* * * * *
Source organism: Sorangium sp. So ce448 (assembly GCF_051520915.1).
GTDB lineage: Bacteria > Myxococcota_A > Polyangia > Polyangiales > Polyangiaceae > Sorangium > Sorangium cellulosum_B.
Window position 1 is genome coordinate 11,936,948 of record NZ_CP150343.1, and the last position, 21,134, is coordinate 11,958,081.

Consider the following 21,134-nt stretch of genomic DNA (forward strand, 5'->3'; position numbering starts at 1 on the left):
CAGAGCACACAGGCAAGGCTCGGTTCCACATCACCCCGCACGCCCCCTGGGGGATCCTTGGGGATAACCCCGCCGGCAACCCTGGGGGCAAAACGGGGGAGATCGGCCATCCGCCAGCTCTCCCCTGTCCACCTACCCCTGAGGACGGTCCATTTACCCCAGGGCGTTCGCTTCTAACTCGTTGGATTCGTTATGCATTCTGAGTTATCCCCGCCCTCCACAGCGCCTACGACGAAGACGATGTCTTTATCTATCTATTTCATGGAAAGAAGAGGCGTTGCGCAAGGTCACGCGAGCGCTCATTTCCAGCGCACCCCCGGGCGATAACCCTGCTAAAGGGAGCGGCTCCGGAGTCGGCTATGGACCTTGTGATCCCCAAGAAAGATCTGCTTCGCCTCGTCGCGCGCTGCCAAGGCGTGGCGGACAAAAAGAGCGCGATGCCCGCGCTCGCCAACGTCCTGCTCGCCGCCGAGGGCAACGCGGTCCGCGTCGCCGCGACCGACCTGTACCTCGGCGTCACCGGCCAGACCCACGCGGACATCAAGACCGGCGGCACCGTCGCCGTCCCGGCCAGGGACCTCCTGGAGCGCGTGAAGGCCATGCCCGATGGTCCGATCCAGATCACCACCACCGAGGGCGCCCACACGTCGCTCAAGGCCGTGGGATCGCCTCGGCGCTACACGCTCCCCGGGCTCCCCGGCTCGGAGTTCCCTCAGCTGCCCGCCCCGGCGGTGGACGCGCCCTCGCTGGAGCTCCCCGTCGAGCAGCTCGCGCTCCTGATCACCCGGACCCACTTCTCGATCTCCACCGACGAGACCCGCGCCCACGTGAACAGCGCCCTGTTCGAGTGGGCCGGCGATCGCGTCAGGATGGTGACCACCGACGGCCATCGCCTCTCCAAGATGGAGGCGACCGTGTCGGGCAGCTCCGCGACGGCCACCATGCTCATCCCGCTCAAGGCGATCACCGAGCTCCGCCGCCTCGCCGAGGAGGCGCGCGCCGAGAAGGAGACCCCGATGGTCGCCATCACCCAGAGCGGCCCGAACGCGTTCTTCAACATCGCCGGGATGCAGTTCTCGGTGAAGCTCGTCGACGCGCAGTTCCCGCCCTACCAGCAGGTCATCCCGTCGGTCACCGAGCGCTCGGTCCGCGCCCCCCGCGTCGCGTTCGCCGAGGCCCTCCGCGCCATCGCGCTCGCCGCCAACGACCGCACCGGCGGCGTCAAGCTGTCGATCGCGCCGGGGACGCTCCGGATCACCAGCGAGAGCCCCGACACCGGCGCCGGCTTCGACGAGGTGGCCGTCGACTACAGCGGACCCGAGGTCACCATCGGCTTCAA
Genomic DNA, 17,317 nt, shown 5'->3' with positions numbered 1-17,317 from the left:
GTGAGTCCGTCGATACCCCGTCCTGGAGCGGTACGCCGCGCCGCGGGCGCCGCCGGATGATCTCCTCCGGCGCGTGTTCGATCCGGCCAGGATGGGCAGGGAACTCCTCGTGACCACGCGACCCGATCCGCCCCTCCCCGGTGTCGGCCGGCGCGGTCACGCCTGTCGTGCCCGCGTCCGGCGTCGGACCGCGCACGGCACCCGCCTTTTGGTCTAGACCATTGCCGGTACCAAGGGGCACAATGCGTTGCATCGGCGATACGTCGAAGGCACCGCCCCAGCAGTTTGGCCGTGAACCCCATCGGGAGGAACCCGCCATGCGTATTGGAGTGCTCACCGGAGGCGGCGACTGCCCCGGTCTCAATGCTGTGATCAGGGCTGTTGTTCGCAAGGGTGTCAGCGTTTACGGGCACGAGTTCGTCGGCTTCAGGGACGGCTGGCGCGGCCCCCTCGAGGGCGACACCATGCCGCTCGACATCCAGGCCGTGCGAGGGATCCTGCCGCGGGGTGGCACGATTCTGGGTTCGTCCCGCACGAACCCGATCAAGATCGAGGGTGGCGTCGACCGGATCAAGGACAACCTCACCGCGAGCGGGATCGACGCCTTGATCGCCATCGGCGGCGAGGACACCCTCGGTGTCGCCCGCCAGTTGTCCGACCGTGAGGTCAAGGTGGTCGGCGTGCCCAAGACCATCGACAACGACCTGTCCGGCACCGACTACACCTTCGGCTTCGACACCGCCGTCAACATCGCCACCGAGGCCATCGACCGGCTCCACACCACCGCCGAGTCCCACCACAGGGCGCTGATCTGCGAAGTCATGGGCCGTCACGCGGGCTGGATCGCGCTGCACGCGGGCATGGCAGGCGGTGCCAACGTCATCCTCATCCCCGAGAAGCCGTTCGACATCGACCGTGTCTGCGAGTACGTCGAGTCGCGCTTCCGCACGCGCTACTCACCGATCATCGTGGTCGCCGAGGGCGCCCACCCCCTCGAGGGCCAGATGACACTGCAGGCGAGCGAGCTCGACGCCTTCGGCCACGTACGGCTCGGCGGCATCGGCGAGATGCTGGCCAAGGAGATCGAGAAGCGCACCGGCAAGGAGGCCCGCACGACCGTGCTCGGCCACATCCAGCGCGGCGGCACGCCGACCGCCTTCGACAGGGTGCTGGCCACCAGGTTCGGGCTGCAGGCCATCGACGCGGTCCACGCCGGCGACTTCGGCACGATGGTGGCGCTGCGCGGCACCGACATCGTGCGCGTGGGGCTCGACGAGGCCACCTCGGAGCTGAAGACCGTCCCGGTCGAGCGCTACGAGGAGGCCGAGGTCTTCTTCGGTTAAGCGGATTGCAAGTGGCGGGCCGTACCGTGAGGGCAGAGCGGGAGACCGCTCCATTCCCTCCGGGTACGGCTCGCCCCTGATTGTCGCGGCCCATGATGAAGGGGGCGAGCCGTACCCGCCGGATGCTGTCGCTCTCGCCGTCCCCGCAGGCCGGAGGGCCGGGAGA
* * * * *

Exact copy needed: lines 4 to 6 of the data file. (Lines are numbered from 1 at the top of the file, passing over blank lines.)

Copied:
Consider the following 21,134-nt stretch of genomic DNA (forward strand, 5'->3'; position numbering starts at 1 on the left):
CAGAGCACACAGGCAAGGCTCGGTTCCACATCACCCCGCACGCCCCCTGGGGGATCCTTGGGGATAACCCCGCCGGCAACCCTGGGGGCAAAACGGGGGAGATCGGCCATCCGCCAGCTCTCCCCTGTCCACCTACCCCTGAGGACGGTCCATTTACCCCAGGGCGTTCGCTTCTAACTCGTTGGATTCGTTATGCATTCTGAGTTATCCCCGCCCTCCACAGCGCCTACGACGAAGACGATGTCTTTATCTATCTATTTCATGGAAAGAAGAGGCGTTGCGCAAGGTCACGCGAGCGCTCATTTCCAGCGCACCCCCGGGCGATAACCCTGCTAAAGGGAGCGGCTCCGGAGTCGGCTATGGACCTTGTGATCCCCAAGAAAGATCTGCTTCGCCTCGTCGCGCGCTGCCAAGGCGTGGCGGACAAAAAGAGCGCGATGCCCGCGCTCGCCAACGTCCTGCTCGCCGCCGAGGGCAACGCGGTCCGCGTCGCCGCGACCGACCTGTACCTCGGCGTCACCGGCCAGACCCACGCGGACATCAAGACCGGCGGCACCGTCGCCGTCCCGGCCAGGGACCTCCTGGAGCGCGTGAAGGCCATGCCCGATGGTCCGATCCAGATCACCACCACCGAGGGCGCCCACACGTCGCTCAAGGCCGTGGGATCGCCTCGGCGCTACACGCTCCCCGGGCTCCCCGGCTCGGAGTTCCCTCAGCTGCCCGCCCCGGCGGTGGACGCGCCCTCGCTGGAGCTCCCCGTCGAGCAGCTCGCGCTCCTGATCACCCGGACCCACTTCTCGATCTCCACCGACGAGACCCGCGCCCACGTGAACAGCGCCCTGTTCGAGTGGGCCGGCGATCGCGTCAGGATGGTGACCACCGACGGCCATCGCCTCTCCAAGATGGAGGCGACCGTGTCGGGCAGCTCCGCGACGGCCACCATGCTCATCCCGCTCAAGGCGATCACCGAGCTCCGCCGCCTCGCCGAGGAGGCGCGCGCCGAGAAGGAGACCCCGATGGTCGCCATCACCCAGAGCGGCCCGAACGCGTTCTTCAACATCGCCGGGATGCAGTTCTCGGTGAAGCTCGTCGACGCGCAGTTCCCGCCCTACCAGCAGGTCATCCCGTCGGTCACCGAGCGCTCGGTCCGCGCCCCCCGCGTCGCGTTCGCCGAGGCCCTCCGCGCCATCGCGCTCGCCGCCAACGACCGCACCGGCGGCGTCAAGCTGTCGATCGCGCCGGGGACGCTCCGGATCACCAGCGAGAGCCCCGACACCGGCGCCGGCTTCGACGAGGTGGCCGTCGACTACAGCGGACCCGAGGTCACCATCGGCTTCAA
Genomic DNA, 17,317 nt, shown 5'->3' with positions numbered 1-17,317 from the left: